The Refi Boomlet Now, But The Long Term For Mortgages?

We are nearing the end of a decades long decline in Mortgage Rates. What happens when refinancing truly dries up?

The following is a reprint of my story in MortgageMedia

In my conversations with lenders, I have been reminded of one truth about this great industry where I made my career; we  tend to be very short-sighted. My caution is that while recession concerns have helped drive bond rates to new lows, and with the understanding they may go lower, there will be an end to this run and once the floor is found, the industry will be significantly oversupplied with lenders and loan originators.

Honestly, there are very few who have not been on the receiving end of this almost uninterrupted run of declining rates that began following the peak in the early 1980’s. While there have been periodic upticks in rates along the way, refinance activity became a key driver to bloating the capacity in mortgage lending. So, here is my caution to our industry about what will likely happen with the only question being, when?

Little Room Left: In order to have a refinance market in the future, there has to be room for lower rates. And if you look at where rates stand today, there is little room left compared to those years looking back. Even if rates level and bump around the current range, loans in the money will burn out. The graph above says it all.

GSE ‘Reform”: The long-awaited Administration GSE paper is expected to be released in the first week or two after Labor Day. Regardless of how it approaches the questions about legislation versus administrative reform, there is an expectation that the FHFA will administratively text steps that will affect the footprint of the GSE’s. Whether increased capital costs which will translate into higher mortgage rates or explicit policy changes that may restrict certain types of transactions that are deemed to be out of scope, it seems likely that a more conservative outlook will, at best, marginally worsen the GSE’s execution form some loans compared to private capital or FHA .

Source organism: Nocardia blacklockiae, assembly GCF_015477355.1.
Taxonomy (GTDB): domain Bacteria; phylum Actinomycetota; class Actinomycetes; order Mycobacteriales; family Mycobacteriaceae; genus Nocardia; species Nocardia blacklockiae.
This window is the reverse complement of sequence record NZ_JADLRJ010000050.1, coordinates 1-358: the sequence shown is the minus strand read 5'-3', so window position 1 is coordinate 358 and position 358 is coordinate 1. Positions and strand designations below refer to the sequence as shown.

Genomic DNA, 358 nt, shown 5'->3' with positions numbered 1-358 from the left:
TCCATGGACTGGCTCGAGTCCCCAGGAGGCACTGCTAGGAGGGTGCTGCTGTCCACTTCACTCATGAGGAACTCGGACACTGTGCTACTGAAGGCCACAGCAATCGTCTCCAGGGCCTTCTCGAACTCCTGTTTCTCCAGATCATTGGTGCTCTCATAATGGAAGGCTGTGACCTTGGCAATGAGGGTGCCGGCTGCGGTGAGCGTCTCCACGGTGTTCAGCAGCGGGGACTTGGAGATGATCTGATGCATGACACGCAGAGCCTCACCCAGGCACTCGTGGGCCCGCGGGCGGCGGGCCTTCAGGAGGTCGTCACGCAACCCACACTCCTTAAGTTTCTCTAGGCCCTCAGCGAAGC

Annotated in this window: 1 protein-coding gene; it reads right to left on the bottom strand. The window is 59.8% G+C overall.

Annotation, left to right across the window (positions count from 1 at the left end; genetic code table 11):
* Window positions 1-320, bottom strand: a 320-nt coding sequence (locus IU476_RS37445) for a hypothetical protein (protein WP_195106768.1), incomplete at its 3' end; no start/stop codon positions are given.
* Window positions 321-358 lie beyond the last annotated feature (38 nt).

QM: The CFPB has announced that they will end the QM patch. Some have suggested that the GSE’s might just continue what they are doing regardless of the rule changes. Whatever happens, I find it unlikely that investors and lenders will take on the assignee liability of moving some of the loan volume from Safe Harbor to Rebuttable Presumption in co-mingled TBA pools. Whether requiring separate pooling or simply higher pricing to offset the risks, the end of the patch creates uncertainty and real challenges in making up the gap. The MBA has proposed a workable solution, but it  is rare that a regulator adopts a trade groups policy recommendation in full.

Recession: It is highly likely that we are headed to recession. Even if mild the cost burden on servicers with advances and personnel expense combined with other operational costs for any marginal increases in defaults will come on top of these other market and policy conditions that lay before us. 

What To Do?: In watching market corrections over past years I often find lenders in trouble trying to sell at the worst time based on some EBITDA multiple from previous boom years. In the end, these transactions often end up as a purchase for cash on hand and an earn out as smart acquisition experts know not to pay forward for past performance when conditions shift. Frankly, for some, it may be best to look at monetizing at the peak. 

For others with the capital and liquidity commitment and access to a dependable balance sheet, as I wrote in a recent Housing Wire blog, servicing may be one consideration for forward looking plans to weather the final slowdown. There are risks involved and I encourage any lender looking at this option to read my blog on the subject and consult an expert.

Bottom Line: A great friend in the industry who ran an IMB out of Birmingham, Alabama once told me that the key to success was to make hay while the sun shines and save enough to survive the downturns. Sage advice for sure, but this environment is different today. The industry has grown so large in size with more aggressive competition that, given the less likely refinance opportunity after this last gasp, it will be the best business models who focus on purchase transactions that survive long term. Discipline and forward thinking will be critical at a time like this. Let’s not get consumed with this temporary reprieve.